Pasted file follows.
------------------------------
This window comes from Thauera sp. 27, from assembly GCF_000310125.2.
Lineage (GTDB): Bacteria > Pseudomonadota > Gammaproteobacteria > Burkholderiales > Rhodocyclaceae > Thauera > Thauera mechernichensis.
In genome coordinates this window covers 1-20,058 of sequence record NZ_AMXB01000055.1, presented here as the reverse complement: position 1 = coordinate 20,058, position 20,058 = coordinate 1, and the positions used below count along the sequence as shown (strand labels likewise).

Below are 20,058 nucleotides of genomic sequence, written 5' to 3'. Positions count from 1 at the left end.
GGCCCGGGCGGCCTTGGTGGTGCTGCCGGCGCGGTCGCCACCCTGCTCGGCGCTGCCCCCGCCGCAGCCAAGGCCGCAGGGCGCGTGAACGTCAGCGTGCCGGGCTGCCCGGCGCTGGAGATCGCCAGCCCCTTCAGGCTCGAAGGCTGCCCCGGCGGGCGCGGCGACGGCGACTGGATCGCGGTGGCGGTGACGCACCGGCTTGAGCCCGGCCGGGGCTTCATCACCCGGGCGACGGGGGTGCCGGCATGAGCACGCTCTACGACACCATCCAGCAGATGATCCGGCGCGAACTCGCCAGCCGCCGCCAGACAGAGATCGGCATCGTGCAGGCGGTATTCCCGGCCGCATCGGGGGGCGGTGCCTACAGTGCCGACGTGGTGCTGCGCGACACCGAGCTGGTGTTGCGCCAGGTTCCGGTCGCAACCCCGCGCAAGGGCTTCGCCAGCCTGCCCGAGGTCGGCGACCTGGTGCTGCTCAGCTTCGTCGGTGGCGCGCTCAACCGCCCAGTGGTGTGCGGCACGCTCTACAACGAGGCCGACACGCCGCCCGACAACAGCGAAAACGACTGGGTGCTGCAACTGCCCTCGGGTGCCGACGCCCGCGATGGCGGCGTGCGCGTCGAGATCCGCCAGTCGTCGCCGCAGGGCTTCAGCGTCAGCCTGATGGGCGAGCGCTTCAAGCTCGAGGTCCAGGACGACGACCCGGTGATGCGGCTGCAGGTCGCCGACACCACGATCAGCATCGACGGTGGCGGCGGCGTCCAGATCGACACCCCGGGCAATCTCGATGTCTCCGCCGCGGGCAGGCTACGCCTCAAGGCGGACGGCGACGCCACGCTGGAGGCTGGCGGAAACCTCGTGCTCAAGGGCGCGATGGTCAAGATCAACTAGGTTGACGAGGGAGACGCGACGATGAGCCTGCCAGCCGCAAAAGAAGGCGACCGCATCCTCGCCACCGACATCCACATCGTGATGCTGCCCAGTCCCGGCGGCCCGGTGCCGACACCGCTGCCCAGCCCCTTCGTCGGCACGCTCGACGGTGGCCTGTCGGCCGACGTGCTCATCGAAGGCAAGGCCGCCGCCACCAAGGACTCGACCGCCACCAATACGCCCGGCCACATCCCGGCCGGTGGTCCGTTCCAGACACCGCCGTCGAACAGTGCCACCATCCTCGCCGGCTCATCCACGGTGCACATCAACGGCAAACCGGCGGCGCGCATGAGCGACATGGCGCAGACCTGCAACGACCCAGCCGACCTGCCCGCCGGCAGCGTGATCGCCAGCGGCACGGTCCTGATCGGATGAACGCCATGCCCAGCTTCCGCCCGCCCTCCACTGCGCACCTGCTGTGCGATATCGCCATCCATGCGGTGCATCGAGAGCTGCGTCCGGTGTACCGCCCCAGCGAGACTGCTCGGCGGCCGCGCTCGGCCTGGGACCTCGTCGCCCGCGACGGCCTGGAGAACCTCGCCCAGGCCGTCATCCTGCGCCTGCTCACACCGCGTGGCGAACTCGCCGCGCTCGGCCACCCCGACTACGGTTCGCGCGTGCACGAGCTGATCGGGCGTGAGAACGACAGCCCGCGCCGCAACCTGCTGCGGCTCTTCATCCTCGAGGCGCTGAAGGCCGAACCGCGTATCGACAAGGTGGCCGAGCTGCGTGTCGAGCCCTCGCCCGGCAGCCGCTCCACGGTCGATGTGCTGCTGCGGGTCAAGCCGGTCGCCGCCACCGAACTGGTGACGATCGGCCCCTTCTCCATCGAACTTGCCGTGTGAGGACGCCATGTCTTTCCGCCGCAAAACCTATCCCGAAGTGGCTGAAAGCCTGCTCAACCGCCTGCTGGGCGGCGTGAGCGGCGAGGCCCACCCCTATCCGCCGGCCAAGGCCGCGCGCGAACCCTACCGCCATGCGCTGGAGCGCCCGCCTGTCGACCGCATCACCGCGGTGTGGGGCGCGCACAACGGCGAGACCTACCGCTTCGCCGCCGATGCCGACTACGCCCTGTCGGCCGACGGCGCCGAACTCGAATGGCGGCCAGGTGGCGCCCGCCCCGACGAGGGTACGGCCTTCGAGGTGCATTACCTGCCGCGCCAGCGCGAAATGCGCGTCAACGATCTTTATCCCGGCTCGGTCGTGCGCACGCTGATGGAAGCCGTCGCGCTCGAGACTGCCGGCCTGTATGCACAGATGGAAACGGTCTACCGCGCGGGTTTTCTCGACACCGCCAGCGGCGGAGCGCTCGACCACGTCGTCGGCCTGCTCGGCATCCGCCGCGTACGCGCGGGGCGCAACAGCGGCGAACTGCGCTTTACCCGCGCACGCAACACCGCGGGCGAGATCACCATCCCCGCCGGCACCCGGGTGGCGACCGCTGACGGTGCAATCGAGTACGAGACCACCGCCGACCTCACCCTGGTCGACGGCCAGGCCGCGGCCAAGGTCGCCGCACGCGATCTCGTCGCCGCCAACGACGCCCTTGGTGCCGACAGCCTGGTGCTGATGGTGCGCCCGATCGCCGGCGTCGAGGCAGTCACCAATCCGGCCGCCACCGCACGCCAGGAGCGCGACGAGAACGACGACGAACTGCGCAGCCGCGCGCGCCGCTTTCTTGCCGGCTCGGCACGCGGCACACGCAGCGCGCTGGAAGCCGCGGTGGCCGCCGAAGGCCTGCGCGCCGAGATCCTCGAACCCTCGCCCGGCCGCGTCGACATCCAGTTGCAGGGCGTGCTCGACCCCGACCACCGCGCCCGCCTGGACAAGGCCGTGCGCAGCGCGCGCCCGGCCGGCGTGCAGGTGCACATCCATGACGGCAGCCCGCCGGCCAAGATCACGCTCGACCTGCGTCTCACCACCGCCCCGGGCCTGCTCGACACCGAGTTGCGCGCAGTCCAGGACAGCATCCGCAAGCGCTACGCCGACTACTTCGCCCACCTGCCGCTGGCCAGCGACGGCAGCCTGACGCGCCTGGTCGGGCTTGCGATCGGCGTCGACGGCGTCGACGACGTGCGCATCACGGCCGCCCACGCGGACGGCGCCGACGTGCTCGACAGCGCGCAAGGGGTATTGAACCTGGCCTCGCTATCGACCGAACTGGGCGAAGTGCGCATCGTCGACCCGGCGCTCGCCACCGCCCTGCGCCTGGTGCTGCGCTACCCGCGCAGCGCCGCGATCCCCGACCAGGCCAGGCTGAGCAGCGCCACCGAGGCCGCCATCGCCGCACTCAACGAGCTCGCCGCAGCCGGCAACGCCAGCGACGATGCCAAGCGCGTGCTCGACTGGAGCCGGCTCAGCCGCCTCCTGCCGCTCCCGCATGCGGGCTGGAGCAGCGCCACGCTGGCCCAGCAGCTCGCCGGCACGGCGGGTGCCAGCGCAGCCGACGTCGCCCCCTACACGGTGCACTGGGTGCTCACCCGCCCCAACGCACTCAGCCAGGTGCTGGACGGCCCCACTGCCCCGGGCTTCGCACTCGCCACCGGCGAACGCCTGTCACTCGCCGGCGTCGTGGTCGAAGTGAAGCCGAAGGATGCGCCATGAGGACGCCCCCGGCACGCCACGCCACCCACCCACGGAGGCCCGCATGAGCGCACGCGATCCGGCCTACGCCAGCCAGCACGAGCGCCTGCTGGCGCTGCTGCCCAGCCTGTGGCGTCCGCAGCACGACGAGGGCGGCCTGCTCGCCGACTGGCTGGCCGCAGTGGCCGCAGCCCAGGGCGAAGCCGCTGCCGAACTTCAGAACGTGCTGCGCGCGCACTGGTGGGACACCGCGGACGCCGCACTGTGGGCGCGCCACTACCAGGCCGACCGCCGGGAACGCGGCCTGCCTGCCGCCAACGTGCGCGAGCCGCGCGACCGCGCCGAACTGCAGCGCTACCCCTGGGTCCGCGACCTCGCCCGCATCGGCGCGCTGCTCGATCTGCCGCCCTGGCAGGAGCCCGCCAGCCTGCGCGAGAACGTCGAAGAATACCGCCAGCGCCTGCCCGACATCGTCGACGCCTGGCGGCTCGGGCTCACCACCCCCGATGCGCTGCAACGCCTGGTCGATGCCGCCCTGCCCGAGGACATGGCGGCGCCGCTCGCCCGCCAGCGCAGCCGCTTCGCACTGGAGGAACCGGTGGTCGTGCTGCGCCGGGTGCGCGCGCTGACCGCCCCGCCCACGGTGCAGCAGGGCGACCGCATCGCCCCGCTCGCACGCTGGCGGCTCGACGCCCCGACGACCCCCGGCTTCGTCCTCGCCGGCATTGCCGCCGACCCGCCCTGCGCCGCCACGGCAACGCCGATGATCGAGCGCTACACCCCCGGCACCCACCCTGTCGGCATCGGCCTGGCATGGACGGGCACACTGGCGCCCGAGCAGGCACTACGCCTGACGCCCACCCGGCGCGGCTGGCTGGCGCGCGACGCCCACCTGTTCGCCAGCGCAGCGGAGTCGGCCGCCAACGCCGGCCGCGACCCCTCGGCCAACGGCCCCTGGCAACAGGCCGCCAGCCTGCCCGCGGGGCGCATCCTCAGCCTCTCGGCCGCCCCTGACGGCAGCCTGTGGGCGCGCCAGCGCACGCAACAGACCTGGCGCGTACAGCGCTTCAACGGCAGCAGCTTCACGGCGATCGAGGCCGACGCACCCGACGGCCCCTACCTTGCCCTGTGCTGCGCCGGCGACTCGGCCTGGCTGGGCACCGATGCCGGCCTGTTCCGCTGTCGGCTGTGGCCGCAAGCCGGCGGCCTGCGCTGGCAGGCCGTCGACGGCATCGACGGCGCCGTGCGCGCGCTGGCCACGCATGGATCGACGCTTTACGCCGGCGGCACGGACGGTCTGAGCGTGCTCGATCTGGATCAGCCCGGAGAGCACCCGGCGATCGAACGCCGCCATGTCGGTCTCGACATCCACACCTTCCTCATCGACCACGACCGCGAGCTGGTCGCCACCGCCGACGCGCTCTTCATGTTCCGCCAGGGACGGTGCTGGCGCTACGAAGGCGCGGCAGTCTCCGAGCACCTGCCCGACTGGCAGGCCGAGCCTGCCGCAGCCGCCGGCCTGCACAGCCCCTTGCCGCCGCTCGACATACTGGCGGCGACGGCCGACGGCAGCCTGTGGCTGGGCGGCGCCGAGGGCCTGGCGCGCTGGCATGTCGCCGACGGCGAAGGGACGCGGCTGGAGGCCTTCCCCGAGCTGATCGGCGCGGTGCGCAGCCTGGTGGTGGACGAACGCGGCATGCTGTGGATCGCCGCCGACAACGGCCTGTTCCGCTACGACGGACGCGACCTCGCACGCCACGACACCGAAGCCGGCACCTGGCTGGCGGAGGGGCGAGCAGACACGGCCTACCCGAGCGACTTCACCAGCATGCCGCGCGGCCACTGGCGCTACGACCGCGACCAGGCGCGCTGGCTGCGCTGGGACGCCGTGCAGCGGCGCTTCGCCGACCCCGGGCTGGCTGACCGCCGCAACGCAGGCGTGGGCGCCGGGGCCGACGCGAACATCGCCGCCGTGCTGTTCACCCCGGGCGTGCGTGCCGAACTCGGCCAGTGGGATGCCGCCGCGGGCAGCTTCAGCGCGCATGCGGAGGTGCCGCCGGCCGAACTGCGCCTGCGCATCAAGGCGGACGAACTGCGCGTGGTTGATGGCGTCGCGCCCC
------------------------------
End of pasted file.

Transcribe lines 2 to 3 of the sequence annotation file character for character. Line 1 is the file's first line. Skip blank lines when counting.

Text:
Lineage (GTDB): Bacteria > Pseudomonadota > Gammaproteobacteria > Burkholderiales > Rhodocyclaceae > Thauera > Thauera mechernichensis.
In genome coordinates this window covers 1-20,058 of sequence record NZ_AMXB01000055.1, presented here as the reverse complement: position 1 = coordinate 20,058, position 20,058 = coordinate 1, and the positions used below count along the sequence as shown (strand labels likewise).